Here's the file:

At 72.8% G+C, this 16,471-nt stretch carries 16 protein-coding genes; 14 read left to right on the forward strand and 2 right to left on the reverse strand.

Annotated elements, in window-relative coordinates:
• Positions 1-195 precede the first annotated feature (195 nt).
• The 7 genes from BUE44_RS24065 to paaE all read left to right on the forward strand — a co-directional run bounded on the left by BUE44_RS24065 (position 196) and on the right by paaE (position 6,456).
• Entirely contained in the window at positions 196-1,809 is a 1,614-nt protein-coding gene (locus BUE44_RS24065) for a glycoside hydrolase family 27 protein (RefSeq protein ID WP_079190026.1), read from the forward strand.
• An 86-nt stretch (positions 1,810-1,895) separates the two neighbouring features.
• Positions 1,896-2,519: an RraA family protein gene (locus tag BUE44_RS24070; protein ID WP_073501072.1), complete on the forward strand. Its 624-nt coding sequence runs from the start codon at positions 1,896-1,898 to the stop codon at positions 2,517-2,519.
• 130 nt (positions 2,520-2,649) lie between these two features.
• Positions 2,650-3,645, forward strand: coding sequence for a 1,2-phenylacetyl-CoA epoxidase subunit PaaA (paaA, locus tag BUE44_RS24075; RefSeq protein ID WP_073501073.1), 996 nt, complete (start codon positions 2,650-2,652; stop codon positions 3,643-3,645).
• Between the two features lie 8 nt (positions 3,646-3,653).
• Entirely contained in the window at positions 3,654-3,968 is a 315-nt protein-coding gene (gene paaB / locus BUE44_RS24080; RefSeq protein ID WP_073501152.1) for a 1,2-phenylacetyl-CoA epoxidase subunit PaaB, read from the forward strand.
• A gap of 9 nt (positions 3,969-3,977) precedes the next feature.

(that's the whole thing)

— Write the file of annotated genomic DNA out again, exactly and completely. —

At 72.8% G+C, this 16,471-nt stretch carries 16 protein-coding genes; 14 read left to right on the forward strand and 2 right to left on the reverse strand.

Annotated elements, in window-relative coordinates:
• Positions 1-195 precede the first annotated feature (195 nt).
• The 7 genes from BUE44_RS24065 to paaE all read left to right on the forward strand — a co-directional run bounded on the left by BUE44_RS24065 (position 196) and on the right by paaE (position 6,456).
• Entirely contained in the window at positions 196-1,809 is a 1,614-nt protein-coding gene (locus BUE44_RS24065) for a glycoside hydrolase family 27 protein (RefSeq protein ID WP_079190026.1), read from the forward strand.
• An 86-nt stretch (positions 1,810-1,895) separates the two neighbouring features.
• Positions 1,896-2,519: an RraA family protein gene (locus tag BUE44_RS24070; protein ID WP_073501072.1), complete on the forward strand. Its 624-nt coding sequence runs from the start codon at positions 1,896-1,898 to the stop codon at positions 2,517-2,519.
• 130 nt (positions 2,520-2,649) lie between these two features.
• Positions 2,650-3,645, forward strand: coding sequence for a 1,2-phenylacetyl-CoA epoxidase subunit PaaA (paaA, locus tag BUE44_RS24075; RefSeq protein ID WP_073501073.1), 996 nt, complete (start codon positions 2,650-2,652; stop codon positions 3,643-3,645).
• Between the two features lie 8 nt (positions 3,646-3,653).
• Entirely contained in the window at positions 3,654-3,968 is a 315-nt protein-coding gene (gene paaB / locus BUE44_RS24080; RefSeq protein ID WP_073501152.1) for a 1,2-phenylacetyl-CoA epoxidase subunit PaaB, read from the forward strand.
• A gap of 9 nt (positions 3,969-3,977) precedes the next feature.